The Department of Linguistic and Cultural Evolution aims to answer big picture questions about human history. Our focus is on describing and explaining the major patterns of linguistic and cultural variation across the globe. To achieve this aim we bring together anthropologists, computer scientists, evolutionary biologists, linguists and social scientists. Together we tackle these questions by developing novel language documentation methods, global linguistic and cultural databases, and analyses using evolutionary theories and computational methods. This thoroughly interdisciplinary approach enables us to combine the quantitative rigour of the natural sciences while still utilising the insights that only come from maintaining close contact with the primary linguistic and cultural data.
The Evolution of Linguistic Diversity
Three fundamental facts about language demand explanation:
- Why are there approximately 7000 languages spoken today?
- Why is their distribution across the globe so uneven?
- Why do they differ so much?
We address these questions with a combination of linguistic databases (Glottobank, IE-COR, TransNewGuinea.org, Austronesian Basic Vocabulary Database, Tsammalex, Glottolog, Dictionaria), computational methods (CALC), carefully targeted fieldwork, and sociohistorical methods (CoOL).
Projects exploring linguistic diversity:
Glottobank is an international research consortium established to document and understand the world’s linguistic diversity. We are developing methods to use this data to make inferences about human prehistory, relationships between languages and processes of language change.
Glottolog is a comprehensive catalogue of the world’s languages, language families and dialects (languoids). It assigns stable identifiers to all languoids, shows their location and provides links to other resources on the world’s languages. In addition, it gives numerous bibliographical references on all languages. Glottolog is being constantly updated with the help of the worldwide community of linguists.
Dictionaria is an open-access journal that publishes high-quality dictionaries of languages from around the world, especially languages that do not have a large number of speakers. The dictionaries are published not in the traditional linear form, but as electronic databases that can be easily searched, linked and exported.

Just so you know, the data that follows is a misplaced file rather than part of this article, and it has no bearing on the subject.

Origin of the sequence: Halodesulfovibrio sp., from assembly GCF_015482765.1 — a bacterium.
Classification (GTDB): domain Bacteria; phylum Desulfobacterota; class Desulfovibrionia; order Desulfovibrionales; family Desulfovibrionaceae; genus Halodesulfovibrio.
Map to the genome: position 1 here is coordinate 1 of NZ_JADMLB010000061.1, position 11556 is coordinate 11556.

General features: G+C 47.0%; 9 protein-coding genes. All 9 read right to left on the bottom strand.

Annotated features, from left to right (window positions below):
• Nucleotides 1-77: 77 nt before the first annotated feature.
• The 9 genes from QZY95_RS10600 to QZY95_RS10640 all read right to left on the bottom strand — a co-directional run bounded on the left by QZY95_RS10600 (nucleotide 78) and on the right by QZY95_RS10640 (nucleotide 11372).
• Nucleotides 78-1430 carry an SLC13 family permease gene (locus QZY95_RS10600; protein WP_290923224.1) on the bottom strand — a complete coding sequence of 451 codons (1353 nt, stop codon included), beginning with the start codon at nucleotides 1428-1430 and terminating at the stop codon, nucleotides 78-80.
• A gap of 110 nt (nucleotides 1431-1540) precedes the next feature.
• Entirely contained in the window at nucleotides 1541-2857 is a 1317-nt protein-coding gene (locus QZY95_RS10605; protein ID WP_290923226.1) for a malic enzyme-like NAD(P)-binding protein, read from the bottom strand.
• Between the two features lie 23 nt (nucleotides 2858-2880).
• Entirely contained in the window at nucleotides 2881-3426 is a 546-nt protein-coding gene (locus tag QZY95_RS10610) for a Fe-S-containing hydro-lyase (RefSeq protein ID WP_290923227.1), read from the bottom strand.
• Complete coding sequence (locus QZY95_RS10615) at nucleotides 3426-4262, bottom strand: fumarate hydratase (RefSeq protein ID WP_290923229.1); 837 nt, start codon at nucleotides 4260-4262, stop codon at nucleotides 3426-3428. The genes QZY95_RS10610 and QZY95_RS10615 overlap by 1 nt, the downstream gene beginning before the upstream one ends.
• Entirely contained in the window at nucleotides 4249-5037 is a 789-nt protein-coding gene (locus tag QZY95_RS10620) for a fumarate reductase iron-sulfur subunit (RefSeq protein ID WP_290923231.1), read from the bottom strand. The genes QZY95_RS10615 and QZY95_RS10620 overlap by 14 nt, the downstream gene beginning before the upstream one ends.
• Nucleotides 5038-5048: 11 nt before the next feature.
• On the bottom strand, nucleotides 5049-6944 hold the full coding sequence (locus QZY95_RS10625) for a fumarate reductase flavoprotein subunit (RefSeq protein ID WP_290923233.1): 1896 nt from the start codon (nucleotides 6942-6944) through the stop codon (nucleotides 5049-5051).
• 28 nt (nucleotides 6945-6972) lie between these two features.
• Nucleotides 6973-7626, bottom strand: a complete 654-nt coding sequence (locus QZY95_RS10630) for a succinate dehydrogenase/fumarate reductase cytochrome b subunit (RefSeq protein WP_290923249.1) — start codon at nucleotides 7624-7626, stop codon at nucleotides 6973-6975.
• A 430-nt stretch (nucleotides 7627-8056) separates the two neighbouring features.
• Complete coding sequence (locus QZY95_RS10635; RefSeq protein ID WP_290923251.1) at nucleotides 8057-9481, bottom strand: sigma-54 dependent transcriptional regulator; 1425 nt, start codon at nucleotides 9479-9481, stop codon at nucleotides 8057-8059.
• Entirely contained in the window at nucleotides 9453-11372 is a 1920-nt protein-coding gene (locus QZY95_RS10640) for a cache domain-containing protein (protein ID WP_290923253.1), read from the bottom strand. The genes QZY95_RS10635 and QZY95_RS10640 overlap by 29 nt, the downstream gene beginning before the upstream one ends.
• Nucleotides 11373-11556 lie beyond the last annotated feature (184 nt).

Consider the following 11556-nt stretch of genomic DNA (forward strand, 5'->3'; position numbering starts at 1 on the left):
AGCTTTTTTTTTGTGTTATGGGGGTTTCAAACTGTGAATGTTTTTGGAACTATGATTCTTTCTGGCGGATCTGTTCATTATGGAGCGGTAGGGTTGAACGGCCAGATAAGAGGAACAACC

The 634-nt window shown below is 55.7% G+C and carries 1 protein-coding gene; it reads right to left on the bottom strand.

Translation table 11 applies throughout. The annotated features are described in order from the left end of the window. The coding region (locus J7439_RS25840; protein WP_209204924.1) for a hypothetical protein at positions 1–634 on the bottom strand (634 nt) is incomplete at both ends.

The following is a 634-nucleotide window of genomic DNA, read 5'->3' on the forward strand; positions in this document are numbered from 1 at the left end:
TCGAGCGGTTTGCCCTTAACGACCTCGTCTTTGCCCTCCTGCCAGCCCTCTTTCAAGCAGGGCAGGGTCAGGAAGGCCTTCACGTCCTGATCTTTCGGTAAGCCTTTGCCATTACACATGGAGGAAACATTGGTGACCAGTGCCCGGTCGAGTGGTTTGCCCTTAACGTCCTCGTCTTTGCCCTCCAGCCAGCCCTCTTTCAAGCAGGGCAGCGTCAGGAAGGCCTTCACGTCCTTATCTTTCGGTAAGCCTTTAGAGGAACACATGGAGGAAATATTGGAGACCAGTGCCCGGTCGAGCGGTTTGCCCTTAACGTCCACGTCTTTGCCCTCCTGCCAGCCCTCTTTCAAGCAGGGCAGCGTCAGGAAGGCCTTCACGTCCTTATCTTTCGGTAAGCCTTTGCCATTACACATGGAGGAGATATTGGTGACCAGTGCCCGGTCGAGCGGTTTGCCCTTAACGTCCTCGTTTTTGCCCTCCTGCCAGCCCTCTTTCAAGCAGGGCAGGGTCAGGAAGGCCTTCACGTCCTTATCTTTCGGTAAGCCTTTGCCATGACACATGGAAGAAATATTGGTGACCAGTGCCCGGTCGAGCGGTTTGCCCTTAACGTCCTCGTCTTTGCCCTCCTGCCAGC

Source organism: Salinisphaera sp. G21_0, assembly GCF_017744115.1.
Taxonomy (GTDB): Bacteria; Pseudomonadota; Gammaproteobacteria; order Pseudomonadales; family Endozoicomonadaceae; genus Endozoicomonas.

The Evolution of Cultural Diversity
Recent decades have seen a blossoming of multidisciplinary research on human culture and cultural change from an evolutionary perspective. Major questions for the ﬁeld include:
- How and why does cultural diversity emerge?
- What processes maintain and stabilise cultural variability, boundaries and identities?
- What causes cultural diversity to be lost?
We bring together researchers from the social and biological sciences to work on fundamental questions in cultural evolution at both the macro and the micro level. We document cultural diversity across world regions and throughout human history using both primary and secondary data sources. Our projects focus on demographic and anthropological data collection, and on building large-scale quantitative cross-cultural databases of historic and contemporary cultures. We apply a wide range of computational and statistical methods with comparative cultural data to test hypotheses about cultural evolution, and combine these with contemporary and historical ethnographic work. Please click the links below to see more about our research on the evolution of religion, and the D-Place database of world cultures.